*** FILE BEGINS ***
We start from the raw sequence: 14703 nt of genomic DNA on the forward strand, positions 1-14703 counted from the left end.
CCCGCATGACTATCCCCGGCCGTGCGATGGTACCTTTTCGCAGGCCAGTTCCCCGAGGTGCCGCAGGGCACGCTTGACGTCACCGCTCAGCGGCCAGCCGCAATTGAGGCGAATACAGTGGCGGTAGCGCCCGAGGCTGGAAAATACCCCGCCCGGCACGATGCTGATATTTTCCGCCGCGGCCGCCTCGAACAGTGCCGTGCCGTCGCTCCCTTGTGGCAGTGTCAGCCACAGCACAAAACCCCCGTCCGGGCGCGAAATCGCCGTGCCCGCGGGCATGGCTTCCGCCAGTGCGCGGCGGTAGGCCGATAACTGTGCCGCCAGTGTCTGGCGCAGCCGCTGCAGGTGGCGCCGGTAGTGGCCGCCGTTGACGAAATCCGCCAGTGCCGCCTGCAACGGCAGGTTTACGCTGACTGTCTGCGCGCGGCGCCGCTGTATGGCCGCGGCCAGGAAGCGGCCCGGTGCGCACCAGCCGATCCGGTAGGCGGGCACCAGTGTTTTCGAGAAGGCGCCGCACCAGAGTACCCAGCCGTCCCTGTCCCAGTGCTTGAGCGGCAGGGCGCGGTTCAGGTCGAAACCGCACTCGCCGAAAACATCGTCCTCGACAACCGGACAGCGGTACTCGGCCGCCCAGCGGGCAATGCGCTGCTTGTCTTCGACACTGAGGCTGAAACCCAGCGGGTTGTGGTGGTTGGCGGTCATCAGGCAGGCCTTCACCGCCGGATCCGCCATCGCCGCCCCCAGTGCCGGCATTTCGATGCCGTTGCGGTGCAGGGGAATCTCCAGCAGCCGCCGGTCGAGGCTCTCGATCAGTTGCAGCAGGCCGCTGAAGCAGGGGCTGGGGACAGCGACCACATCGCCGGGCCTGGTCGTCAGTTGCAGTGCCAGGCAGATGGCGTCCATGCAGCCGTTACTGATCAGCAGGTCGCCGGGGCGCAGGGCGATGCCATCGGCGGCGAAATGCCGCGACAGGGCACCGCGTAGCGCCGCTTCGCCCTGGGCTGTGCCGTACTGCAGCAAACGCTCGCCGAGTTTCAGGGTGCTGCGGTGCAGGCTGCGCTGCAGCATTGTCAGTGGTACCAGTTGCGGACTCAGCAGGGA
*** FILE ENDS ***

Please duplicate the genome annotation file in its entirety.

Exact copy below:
We start from the raw sequence: 14703 nt of genomic DNA on the forward strand, positions 1-14703 counted from the left end.
CCCGCATGACTATCCCCGGCCGTGCGATGGTACCTTTTCGCAGGCCAGTTCCCCGAGGTGCCGCAGGGCACGCTTGACGTCACCGCTCAGCGGCCAGCCGCAATTGAGGCGAATACAGTGGCGGTAGCGCCCGAGGCTGGAAAATACCCCGCCCGGCACGATGCTGATATTTTCCGCCGCGGCCGCCTCGAACAGTGCCGTGCCGTCGCTCCCTTGTGGCAGTGTCAGCCACAGCACAAAACCCCCGTCCGGGCGCGAAATCGCCGTGCCCGCGGGCATGGCTTCCGCCAGTGCGCGGCGGTAGGCCGATAACTGTGCCGCCAGTGTCTGGCGCAGCCGCTGCAGGTGGCGCCGGTAGTGGCCGCCGTTGACGAAATCCGCCAGTGCCGCCTGCAACGGCAGGTTTACGCTGACTGTCTGCGCGCGGCGCCGCTGTATGGCCGCGGCCAGGAAGCGGCCCGGTGCGCACCAGCCGATCCGGTAGGCGGGCACCAGTGTTTTCGAGAAGGCGCCGCACCAGAGTACCCAGCCGTCCCTGTCCCAGTGCTTGAGCGGCAGGGCGCGGTTCAGGTCGAAACCGCACTCGCCGAAAACATCGTCCTCGACAACCGGACAGCGGTACTCGGCCGCCCAGCGGGCAATGCGCTGCTTGTCTTCGACACTGAGGCTGAAACCCAGCGGGTTGTGGTGGTTGGCGGTCATCAGGCAGGCCTTCACCGCCGGATCCGCCATCGCCGCCCCCAGTGCCGGCATTTCGATGCCGTTGCGGTGCAGGGGAATCTCCAGCAGCCGCCGGTCGAGGCTCTCGATCAGTTGCAGCAGGCCGCTGAAGCAGGGGCTGGGGACAGCGACCACATCGCCGGGCCTGGTCGTCAGTTGCAGTGCCAGGCAGATGGCGTCCATGCAGCCGTTACTGATCAGCAGGTCGCCGGGGCGCAGGGCGATGCCATCGGCGGCGAAATGCCGCGACAGGGCACCGCGTAGCGCCGCTTCGCCCTGGGCTGTGCCGTACTGCAGCAAACGCTCGCCGAGTTTCAGGGTGCTGCGGTGCAGGCTGCGCTGCAGCATTGTCAGTGGTACCAGTTGCGGACTCAGCAGGGA